As per Mckinsay report, jewellery industry seems poised for a glittering future. Annual global sales of €148 billion are expected to grow at a healthy clip of 5 to 6 percent each year, totalling €250 billion by 2020. But the industry is as dynamic as it is fast growing. Consequential changes are under way, both in consumer behaviour as well as in the industry itself. Jewellery players can’t simply do business as usual and expect to thrive globally; they must be alert and responsive to important trends and developments or else risk being left behind by more agile competitors. Today, the jewellery industry is still primarily local. The ten biggest jewellery groups capture a mere 12 percent of the worldwide market. and only two—Cartier and Tiffany & Co.—are in Interbrand’s ranking of the top 100 global brands. The rest of the market consists of strong national retail brands. Some industry observers project that the ten largest jewellery houses will double their market share by 2020, primarily by acquiring local players. Recent deals include British company Signet Jeweller’s 2012 acquisition of US-based retailer Ultra Diamonds and the Swatch Group’s acquisition of Harry Winston in January 2013.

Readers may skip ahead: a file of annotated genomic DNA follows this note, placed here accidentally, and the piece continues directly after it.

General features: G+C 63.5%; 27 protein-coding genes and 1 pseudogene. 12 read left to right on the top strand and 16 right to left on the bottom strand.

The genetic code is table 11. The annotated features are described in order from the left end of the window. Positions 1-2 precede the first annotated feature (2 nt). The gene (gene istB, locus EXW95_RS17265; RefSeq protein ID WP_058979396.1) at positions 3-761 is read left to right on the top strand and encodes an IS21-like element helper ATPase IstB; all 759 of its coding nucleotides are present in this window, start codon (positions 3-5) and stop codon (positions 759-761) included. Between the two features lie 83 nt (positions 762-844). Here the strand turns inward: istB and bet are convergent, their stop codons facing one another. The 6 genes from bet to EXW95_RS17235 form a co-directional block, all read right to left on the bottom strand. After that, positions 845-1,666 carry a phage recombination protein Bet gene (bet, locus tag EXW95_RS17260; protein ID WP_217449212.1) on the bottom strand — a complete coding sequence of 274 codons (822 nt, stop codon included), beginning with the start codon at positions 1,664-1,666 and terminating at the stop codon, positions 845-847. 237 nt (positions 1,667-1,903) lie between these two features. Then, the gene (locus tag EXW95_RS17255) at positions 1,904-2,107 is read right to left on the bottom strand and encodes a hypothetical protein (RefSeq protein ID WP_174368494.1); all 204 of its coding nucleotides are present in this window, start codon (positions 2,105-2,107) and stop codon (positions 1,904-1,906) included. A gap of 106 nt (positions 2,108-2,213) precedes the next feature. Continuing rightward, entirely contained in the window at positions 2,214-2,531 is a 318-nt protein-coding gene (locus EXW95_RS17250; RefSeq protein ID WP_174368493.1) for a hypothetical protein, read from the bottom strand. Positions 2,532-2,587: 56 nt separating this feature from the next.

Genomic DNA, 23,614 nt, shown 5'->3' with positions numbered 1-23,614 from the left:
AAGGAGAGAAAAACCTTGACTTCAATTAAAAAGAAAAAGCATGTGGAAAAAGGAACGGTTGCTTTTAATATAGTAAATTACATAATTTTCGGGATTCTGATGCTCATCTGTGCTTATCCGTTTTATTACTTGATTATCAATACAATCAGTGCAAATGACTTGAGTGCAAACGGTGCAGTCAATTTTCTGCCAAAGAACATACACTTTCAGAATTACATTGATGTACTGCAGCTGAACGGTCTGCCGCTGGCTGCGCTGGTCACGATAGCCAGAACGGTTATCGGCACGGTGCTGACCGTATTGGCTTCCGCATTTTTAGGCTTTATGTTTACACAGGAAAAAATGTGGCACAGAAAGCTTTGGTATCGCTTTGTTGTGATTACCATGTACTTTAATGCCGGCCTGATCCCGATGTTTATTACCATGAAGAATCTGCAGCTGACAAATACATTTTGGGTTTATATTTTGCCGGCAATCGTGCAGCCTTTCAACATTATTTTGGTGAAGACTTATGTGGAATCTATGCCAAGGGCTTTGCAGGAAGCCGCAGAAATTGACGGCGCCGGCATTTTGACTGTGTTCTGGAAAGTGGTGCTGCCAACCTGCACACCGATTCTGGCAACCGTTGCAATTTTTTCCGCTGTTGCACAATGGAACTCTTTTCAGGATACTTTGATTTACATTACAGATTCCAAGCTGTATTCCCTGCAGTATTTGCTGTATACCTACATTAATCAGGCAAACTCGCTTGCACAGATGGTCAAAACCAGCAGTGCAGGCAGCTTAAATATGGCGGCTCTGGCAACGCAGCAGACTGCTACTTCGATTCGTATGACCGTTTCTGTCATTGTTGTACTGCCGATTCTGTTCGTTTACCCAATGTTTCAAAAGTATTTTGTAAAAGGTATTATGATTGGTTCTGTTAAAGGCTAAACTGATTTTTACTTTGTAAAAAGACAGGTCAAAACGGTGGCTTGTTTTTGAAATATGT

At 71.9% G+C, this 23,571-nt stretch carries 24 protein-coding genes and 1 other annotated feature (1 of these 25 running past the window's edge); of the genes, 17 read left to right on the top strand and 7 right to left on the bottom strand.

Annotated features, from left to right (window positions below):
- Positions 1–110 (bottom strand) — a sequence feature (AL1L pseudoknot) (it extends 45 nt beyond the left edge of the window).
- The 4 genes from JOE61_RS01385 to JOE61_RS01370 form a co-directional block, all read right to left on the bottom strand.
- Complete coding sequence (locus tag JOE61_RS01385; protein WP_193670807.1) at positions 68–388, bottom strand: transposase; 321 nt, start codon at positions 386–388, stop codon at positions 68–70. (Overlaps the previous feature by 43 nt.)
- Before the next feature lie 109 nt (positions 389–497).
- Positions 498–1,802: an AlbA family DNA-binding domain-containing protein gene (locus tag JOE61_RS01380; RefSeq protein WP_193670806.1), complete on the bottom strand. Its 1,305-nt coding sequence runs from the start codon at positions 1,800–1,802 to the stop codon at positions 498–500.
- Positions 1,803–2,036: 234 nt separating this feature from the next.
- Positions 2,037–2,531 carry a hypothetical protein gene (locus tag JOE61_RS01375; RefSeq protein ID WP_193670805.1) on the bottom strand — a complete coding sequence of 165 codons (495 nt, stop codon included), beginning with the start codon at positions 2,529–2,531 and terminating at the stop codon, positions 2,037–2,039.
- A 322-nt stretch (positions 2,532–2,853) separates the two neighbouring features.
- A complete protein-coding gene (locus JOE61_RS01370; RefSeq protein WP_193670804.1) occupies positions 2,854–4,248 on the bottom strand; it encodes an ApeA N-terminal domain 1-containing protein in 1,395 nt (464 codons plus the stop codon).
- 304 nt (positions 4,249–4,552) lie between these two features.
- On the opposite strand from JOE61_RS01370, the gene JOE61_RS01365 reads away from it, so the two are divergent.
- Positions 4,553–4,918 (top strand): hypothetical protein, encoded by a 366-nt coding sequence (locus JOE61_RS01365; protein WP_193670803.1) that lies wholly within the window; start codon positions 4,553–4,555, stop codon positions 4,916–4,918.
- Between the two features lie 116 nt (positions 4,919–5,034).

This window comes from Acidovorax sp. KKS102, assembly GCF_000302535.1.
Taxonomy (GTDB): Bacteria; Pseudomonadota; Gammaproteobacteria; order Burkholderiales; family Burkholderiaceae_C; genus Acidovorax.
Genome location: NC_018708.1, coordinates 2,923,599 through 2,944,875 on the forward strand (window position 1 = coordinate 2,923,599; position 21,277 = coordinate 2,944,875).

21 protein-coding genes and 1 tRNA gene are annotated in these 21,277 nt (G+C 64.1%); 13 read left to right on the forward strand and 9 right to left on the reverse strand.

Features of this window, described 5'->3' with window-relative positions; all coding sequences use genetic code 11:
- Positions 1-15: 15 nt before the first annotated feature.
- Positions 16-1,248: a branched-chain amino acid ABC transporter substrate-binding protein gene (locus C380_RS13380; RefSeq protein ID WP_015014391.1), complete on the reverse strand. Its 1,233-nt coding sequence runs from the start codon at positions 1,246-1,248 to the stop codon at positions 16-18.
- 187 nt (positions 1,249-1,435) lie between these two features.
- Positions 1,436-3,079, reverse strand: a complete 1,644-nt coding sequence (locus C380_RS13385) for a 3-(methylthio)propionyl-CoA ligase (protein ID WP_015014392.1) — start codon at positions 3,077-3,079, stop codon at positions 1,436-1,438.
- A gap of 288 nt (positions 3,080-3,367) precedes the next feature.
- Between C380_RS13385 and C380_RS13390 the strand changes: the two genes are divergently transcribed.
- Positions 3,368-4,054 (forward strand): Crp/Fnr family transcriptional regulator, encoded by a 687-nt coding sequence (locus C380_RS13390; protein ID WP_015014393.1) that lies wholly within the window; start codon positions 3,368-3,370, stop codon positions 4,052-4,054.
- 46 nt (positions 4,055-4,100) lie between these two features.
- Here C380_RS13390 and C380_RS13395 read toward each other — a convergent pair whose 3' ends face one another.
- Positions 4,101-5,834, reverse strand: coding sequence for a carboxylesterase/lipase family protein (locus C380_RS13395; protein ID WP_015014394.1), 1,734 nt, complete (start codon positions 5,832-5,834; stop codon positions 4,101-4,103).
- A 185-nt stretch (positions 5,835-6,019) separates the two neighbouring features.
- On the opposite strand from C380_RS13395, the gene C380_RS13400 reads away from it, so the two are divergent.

Three types of consumers driving the growth of branded jewellery:
• “new money” consumers who wear branded jewellery to show off their newly acquired wealth
• young consumers who turn to brands as a means of self-expression
• emerging-market consumers, for whom established brands inspire trust and the sense of an upgraded lifestyle.